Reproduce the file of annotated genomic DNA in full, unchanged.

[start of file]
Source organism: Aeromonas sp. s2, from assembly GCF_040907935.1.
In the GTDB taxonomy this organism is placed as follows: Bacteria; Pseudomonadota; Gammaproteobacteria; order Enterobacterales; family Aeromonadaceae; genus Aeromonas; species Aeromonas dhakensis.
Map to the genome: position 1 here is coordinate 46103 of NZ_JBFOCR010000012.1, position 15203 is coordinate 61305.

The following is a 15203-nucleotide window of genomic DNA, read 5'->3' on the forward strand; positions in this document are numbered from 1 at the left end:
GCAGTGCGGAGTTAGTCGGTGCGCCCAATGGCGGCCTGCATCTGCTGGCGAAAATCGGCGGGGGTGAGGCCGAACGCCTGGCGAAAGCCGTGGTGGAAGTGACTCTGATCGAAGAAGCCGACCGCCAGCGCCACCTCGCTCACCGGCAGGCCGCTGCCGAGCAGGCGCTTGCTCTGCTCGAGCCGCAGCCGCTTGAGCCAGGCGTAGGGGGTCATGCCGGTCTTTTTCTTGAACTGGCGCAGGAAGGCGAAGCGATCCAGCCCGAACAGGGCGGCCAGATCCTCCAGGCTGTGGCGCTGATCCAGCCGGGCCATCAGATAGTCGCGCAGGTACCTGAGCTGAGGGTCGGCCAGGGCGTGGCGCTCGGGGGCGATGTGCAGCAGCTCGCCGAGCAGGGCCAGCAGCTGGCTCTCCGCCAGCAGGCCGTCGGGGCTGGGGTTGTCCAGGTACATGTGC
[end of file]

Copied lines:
Source organism: Aeromonas sp. s2, from assembly GCF_040907935.1.
In the GTDB taxonomy this organism is placed as follows: Bacteria; Pseudomonadota; Gammaproteobacteria; order Enterobacterales; family Aeromonadaceae; genus Aeromonas; species Aeromonas dhakensis.
Map to the genome: position 1 here is coordinate 46103 of NZ_JBFOCR010000012.1, position 15203 is coordinate 61305.

The following is a 15203-nucleotide window of genomic DNA, read 5'->3' on the forward strand; positions in this document are numbered from 1 at the left end:
GCAGTGCGGAGTTAGTCGGTGCGCCCAATGGCGGCCTGCATCTGCTGGCGAAAATCGGCGGGGGTGAGGCCGAACGCCTGGCGAAAGCCGTGGTGGAAGTGACTCTGATCGAAGAAGCCGACCGCCAGCGCCACCTCGCTCACCGGCAGGCCGCTGCCGAGCAGGCGCTTGCTCTGCTCGAGCCGCAGCCGCTTGAGCCAGGCGTAGGGGGTCATGCCGGTCTTTTTCTTGAACTGGCGCAGGAAGGCGAAGCGATCCAGCCCGAACAGGGCGGCCAGATCCTCCAGGCTGTGGCGCTGATCCAGCCGGGCCATCAGATAGTCGCGCAGGTACCTGAGCTGAGGGTCGGCCAGGGCGTGGCGCTCGGGGGCGATGTGCAGCAGCTCGCCGAGCAGGGCCAGCAGCTGGCTCTCCGCCAGCAGGCCGTCGGGGCTGGGGTTGTCCAGGTACATGTGC